Unlike what you would probably think, the faster the round the less distance it traveled underwater.
They disintegrated to nothing and lost all momentum almost immediately.

Rifles were almost completely useless, most of the pistols were pretty close to that.
The only weapon they used that was at all effective (firing into the water, not underwater) was a shotgun firing a slug. -Slow and a lot of mass.

With almost all the weapons you could have been 5 feet away from it and have been perfectly safe.
With most the safe distance was less than a foot.

With some weapons the round didn't even get out the barrel underwater (both rifle and pistol).

I would rather have a good knife if I was fighting a gator underwater.

edited in: As luck would have it I just saw the start of the episode about shooting into the water - I had missed the start before - and I found out that a 9mm is more effective than I thought. It was good to around 5 feet of depth. When fired INTO the water. The rifles were still useless.

JPW
2007-02-12, 16:35
Shooter, I used to do a lot of canoe camping. I did a 100 mile trip in Wisconson back in 69. Ive been wanting to build a pirogue with a cut down adarondak chair. Iam an old fart now and am trying to come up with something more comfortable than my one man canoe( and a little more stable).

CanoeBlue
2007-02-13, 22:38
I am now 60 so may even classify as an old fart and I still prefer canoes for camping - and I cover considerable distances in them.

I do have a couple of kayaks (Current Designs Solstice and a Sit-On-Top) - but I never got to like kayaks for any kind of distance paddling or camping because I find them 1.) Wet - that can be a problem in Canada 2.) crampy - don't like sitting with my legs out too straight anymore 3.) difficult to get in to and out of because of the low sitting position 4.) a nuisance on the portage trail because of difficulties with makeshift yokes and gear that has to go in to and come out of - small hatches - which means that 5.) I can't just toss a pack full of gear in to them and go like I can with a canoe.

I camp by myself a lot and I prefer solo canoes. My solo canoes range in weight from 26# to 62#, my favourite for reasonable water is a Bell Wildfire that weighs in at 34# and is seaworthy enough to take me almost anywhere I wish to go. I also paddle a Bell Royalex Northwind, which I purchased as a tandem but find that it is a really nice, large and stable solo as well. For big water I paddle a Kruger Sea Wind rigged with a sail and that canoe will handle far bigger water than I ever have any intention of ever paddling. I have, however, had it on Georgian Bay (part of Lake Huron) in six ft. swells - quite a ride and that was big enough for me.

Also, don't overlook the possibilities of poling canoes - It is quite common in Maine and would work well in shallow swamps but certainly is not restricted to that - the ACA poling championships are held in Class IV rapids.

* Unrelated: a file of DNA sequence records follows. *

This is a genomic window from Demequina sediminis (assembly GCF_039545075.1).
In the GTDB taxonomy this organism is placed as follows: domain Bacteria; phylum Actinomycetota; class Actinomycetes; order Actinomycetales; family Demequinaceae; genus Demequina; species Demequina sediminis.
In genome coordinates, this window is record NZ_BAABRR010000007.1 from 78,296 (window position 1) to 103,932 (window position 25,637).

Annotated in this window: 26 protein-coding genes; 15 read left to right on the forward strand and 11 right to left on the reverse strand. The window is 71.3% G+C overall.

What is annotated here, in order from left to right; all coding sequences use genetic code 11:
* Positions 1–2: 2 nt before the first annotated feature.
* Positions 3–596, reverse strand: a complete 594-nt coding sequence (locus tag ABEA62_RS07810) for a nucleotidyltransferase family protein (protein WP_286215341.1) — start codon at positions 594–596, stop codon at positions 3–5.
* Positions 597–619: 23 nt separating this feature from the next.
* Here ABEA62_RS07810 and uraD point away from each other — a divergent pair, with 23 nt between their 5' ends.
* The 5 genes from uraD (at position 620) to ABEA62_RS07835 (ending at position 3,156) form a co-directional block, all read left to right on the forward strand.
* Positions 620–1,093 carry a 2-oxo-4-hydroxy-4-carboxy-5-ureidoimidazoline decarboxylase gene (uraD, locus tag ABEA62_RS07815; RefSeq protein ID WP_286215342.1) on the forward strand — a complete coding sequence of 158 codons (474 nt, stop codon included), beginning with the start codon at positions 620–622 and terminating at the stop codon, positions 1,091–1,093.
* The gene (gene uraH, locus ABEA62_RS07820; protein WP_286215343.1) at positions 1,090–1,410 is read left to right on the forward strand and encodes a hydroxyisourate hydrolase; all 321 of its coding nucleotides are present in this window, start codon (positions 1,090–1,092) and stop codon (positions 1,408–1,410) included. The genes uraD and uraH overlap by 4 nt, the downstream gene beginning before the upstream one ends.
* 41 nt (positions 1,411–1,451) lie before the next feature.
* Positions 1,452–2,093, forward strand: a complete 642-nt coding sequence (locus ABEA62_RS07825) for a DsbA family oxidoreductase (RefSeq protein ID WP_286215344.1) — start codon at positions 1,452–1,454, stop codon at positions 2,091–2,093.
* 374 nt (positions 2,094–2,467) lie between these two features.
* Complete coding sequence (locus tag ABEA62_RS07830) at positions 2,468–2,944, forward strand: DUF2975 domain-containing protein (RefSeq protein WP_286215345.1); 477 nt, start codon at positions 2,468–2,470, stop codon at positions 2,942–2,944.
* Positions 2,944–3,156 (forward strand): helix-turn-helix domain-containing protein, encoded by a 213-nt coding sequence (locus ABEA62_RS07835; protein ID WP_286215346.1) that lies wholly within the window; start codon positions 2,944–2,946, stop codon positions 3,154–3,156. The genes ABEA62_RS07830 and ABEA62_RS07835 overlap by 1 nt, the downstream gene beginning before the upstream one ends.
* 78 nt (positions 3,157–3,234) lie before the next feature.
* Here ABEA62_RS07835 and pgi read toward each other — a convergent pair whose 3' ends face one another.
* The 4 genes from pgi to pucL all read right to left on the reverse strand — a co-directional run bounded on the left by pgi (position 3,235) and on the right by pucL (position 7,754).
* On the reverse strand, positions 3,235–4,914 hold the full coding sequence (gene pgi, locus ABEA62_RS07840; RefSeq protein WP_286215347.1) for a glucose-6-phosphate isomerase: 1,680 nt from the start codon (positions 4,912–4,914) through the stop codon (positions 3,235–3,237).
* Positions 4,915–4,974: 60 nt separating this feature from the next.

Some of the best solo canoes on the planet are made by Bell in Minnesota - check them out at www.bellcanoe.com - I have no financial interest in Bell canoes, just wish that I did.

Take-a-knee
2007-02-13, 22:51
Canoeblue, I also have a Bell Wildfire but mine is royalex so it weighs about 43# I think. I love that boat but I think a SOT kayak is a better fishing/drifting boat because it is so easy to get in and out of it. It can be a wet ride, but that it what they make waders and dry tops for. If I lived in canada, I probably wouldn't say that. I will freely admit that canoes have a romance factor that no kayak can match.

JAK
2007-02-14, 21:29
I camp out of a kayak on the St. John River. I have paddled on the Bay of Fundy also, but haven't done any overnights up or down the coast yet. I would need to get into somewhat better paddling shape and get the boat a bit more watertight. I carry the same gear as for hiking, plus wet suit clothing for cold water, and 4 blue foam pads instead of just the one, and a gallon of water. There is more volume and carrying capacity, but I think it is still safer not to carry more weight than neccessary.

The pirogue is a very interesting craft. I would like to build one.

Sgt.Krohn
2007-02-18, 23:30
Shooter-
I have what is considered a short, wide tandem recreational kayak. It has a large open cockpit but does have a lip for a spray skirt (solo).
The model I have is a Kevlar composite version of the Pamlico from Wilderness Systems.
When I bought it the first thing I did was take the rear seat out of it and set it up as a permanent solo. Think of it as a stationwagon. I use it for fishing- primarily the coastal bay areas of Texas. I also use it to duck hunt out of. I have also run it in the 260-mile Texas Water Safari (from SanMarcos to Seadrift on the coast).
As a solo boat it weighs 47#. It has a flip over FeatherCraft style rudder. It does an easy 5mph with a kayak paddle or a steady 4˝mph with a canoe paddle.
WildernessSystems also makes poly plastic versions of the Pamlico but they are at least 20# heavier than my Kevlar model. It’s also available in fiberglass (about 8# heavier).
The boat is unbelievably stable. I have never turned it over. But I have swamped it running it out through the surf in 3’+ waves and swamped it in Cottonseed Rapids during the Texas Water Safari in 2000. Since it has kayak floatation bags in the bow and the stern this wasn’t a problem. I bailed and pumped it out in the surf and just dumped it out downriver from the rapids during the race.